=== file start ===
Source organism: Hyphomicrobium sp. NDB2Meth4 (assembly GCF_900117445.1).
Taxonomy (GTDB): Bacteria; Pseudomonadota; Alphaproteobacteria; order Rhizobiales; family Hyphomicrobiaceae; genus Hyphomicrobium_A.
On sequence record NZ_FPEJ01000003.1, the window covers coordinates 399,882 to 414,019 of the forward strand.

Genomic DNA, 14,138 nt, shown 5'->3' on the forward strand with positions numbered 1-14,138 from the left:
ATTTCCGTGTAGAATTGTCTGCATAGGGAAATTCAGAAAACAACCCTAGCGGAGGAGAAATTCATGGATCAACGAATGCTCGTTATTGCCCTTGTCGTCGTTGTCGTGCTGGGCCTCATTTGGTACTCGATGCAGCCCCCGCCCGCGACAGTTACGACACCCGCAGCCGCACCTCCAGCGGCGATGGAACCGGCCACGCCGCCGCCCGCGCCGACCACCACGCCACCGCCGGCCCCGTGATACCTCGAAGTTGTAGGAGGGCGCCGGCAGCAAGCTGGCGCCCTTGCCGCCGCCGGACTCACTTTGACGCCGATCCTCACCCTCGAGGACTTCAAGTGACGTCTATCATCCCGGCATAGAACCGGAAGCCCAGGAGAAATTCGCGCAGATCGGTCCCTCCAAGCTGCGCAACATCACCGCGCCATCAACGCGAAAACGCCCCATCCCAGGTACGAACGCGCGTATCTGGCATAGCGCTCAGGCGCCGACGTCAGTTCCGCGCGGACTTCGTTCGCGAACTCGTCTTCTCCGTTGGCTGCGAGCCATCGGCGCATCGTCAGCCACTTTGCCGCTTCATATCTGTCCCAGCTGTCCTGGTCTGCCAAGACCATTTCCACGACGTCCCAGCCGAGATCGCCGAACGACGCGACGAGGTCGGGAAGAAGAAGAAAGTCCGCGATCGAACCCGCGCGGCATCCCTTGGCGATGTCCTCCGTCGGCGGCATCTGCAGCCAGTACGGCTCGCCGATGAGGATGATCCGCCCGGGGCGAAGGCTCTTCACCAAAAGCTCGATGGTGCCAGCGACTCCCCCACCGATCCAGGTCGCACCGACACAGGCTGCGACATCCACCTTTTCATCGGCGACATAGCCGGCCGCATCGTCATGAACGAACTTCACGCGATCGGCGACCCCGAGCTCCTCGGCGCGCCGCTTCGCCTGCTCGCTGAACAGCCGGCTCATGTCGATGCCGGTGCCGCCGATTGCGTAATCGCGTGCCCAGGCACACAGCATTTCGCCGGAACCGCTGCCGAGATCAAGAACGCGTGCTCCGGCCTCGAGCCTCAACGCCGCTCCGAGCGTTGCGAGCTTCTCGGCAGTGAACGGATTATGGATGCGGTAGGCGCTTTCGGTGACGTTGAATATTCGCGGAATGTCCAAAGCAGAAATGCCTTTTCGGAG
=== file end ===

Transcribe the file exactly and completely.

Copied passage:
Source organism: Hyphomicrobium sp. NDB2Meth4 (assembly GCF_900117445.1).
Taxonomy (GTDB): Bacteria; Pseudomonadota; Alphaproteobacteria; order Rhizobiales; family Hyphomicrobiaceae; genus Hyphomicrobium_A.
On sequence record NZ_FPEJ01000003.1, the window covers coordinates 399,882 to 414,019 of the forward strand.

Genomic DNA, 14,138 nt, shown 5'->3' on the forward strand with positions numbered 1-14,138 from the left:
ATTTCCGTGTAGAATTGTCTGCATAGGGAAATTCAGAAAACAACCCTAGCGGAGGAGAAATTCATGGATCAACGAATGCTCGTTATTGCCCTTGTCGTCGTTGTCGTGCTGGGCCTCATTTGGTACTCGATGCAGCCCCCGCCCGCGACAGTTACGACACCCGCAGCCGCACCTCCAGCGGCGATGGAACCGGCCACGCCGCCGCCCGCGCCGACCACCACGCCACCGCCGGCCCCGTGATACCTCGAAGTTGTAGGAGGGCGCCGGCAGCAAGCTGGCGCCCTTGCCGCCGCCGGACTCACTTTGACGCCGATCCTCACCCTCGAGGACTTCAAGTGACGTCTATCATCCCGGCATAGAACCGGAAGCCCAGGAGAAATTCGCGCAGATCGGTCCCTCCAAGCTGCGCAACATCACCGCGCCATCAACGCGAAAACGCCCCATCCCAGGTACGAACGCGCGTATCTGGCATAGCGCTCAGGCGCCGACGTCAGTTCCGCGCGGACTTCGTTCGCGAACTCGTCTTCTCCGTTGGCTGCGAGCCATCGGCGCATCGTCAGCCACTTTGCCGCTTCATATCTGTCCCAGCTGTCCTGGTCTGCCAAGACCATTTCCACGACGTCCCAGCCGAGATCGCCGAACGACGCGACGAGGTCGGGAAGAAGAAGAAAGTCCGCGATCGAACCCGCGCGGCATCCCTTGGCGATGTCCTCCGTCGGCGGCATCTGCAGCCAGTACGGCTCGCCGATGAGGATGATCCGCCCGGGGCGAAGGCTCTTCACCAAAAGCTCGATGGTGCCAGCGACTCCCCCACCGATCCAGGTCGCACCGACACAGGCTGCGACATCCACCTTTTCATCGGCGACATAGCCGGCCGCATCGTCATGAACGAACTTCACGCGATCGGCGACCCCGAGCTCCTCGGCGCGCCGCTTCGCCTGCTCGCTGAACAGCCGGCTCATGTCGATGCCGGTGCCGCCGATTGCGTAATCGCGTGCCCAGGCACACAGCATTTCGCCGGAACCGCTGCCGAGATCAAGAACGCGTGCTCCGGCCTCGAGCCTCAACGCCGCTCCGAGCGTTGCGAGCTTCTCGGCAGTGAACGGATTATGGATGCGGTAGGCGCTTTCGGTGACGTTGAATATTCGCGGAATGTCCAAAGCAGAAATGCCTTTTCGGAG